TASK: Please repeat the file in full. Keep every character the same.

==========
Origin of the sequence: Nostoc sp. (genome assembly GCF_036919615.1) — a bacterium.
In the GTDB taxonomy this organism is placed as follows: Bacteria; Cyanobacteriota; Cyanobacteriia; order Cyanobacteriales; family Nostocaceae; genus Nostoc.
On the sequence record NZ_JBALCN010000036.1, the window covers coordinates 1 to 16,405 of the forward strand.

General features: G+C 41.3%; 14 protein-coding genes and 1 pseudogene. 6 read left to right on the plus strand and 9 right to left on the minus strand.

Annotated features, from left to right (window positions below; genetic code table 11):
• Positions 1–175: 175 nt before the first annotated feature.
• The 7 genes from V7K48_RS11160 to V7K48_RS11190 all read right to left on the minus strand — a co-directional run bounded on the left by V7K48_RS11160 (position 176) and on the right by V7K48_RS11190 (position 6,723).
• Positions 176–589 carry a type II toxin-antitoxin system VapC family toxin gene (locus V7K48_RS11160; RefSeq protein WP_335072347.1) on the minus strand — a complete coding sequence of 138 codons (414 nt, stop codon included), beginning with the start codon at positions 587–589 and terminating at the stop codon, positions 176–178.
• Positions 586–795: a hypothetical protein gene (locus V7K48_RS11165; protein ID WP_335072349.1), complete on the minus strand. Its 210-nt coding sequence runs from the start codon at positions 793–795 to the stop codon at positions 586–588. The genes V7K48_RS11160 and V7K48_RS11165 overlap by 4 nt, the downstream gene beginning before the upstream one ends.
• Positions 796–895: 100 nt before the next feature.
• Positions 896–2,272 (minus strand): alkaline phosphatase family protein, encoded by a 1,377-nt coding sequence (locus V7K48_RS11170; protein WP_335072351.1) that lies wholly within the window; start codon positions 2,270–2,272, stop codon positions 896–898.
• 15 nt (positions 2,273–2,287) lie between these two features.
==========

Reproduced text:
Origin of the sequence: Nostoc sp. (genome assembly GCF_036919615.1) — a bacterium.
In the GTDB taxonomy this organism is placed as follows: Bacteria; Cyanobacteriota; Cyanobacteriia; order Cyanobacteriales; family Nostocaceae; genus Nostoc.
On the sequence record NZ_JBALCN010000036.1, the window covers coordinates 1 to 16,405 of the forward strand.

General features: G+C 41.3%; 14 protein-coding genes and 1 pseudogene. 6 read left to right on the plus strand and 9 right to left on the minus strand.

Annotated features, from left to right (window positions below; genetic code table 11):
• Positions 1–175: 175 nt before the first annotated feature.
• The 7 genes from V7K48_RS11160 to V7K48_RS11190 all read right to left on the minus strand — a co-directional run bounded on the left by V7K48_RS11160 (position 176) and on the right by V7K48_RS11190 (position 6,723).
• Positions 176–589 carry a type II toxin-antitoxin system VapC family toxin gene (locus V7K48_RS11160; RefSeq protein WP_335072347.1) on the minus strand — a complete coding sequence of 138 codons (414 nt, stop codon included), beginning with the start codon at positions 587–589 and terminating at the stop codon, positions 176–178.
• Positions 586–795: a hypothetical protein gene (locus V7K48_RS11165; protein ID WP_335072349.1), complete on the minus strand. Its 210-nt coding sequence runs from the start codon at positions 793–795 to the stop codon at positions 586–588. The genes V7K48_RS11160 and V7K48_RS11165 overlap by 4 nt, the downstream gene beginning before the upstream one ends.
• Positions 796–895: 100 nt before the next feature.
• Positions 896–2,272 (minus strand): alkaline phosphatase family protein, encoded by a 1,377-nt coding sequence (locus V7K48_RS11170; protein WP_335072351.1) that lies wholly within the window; start codon positions 2,270–2,272, stop codon positions 896–898.
• 15 nt (positions 2,273–2,287) lie between these two features.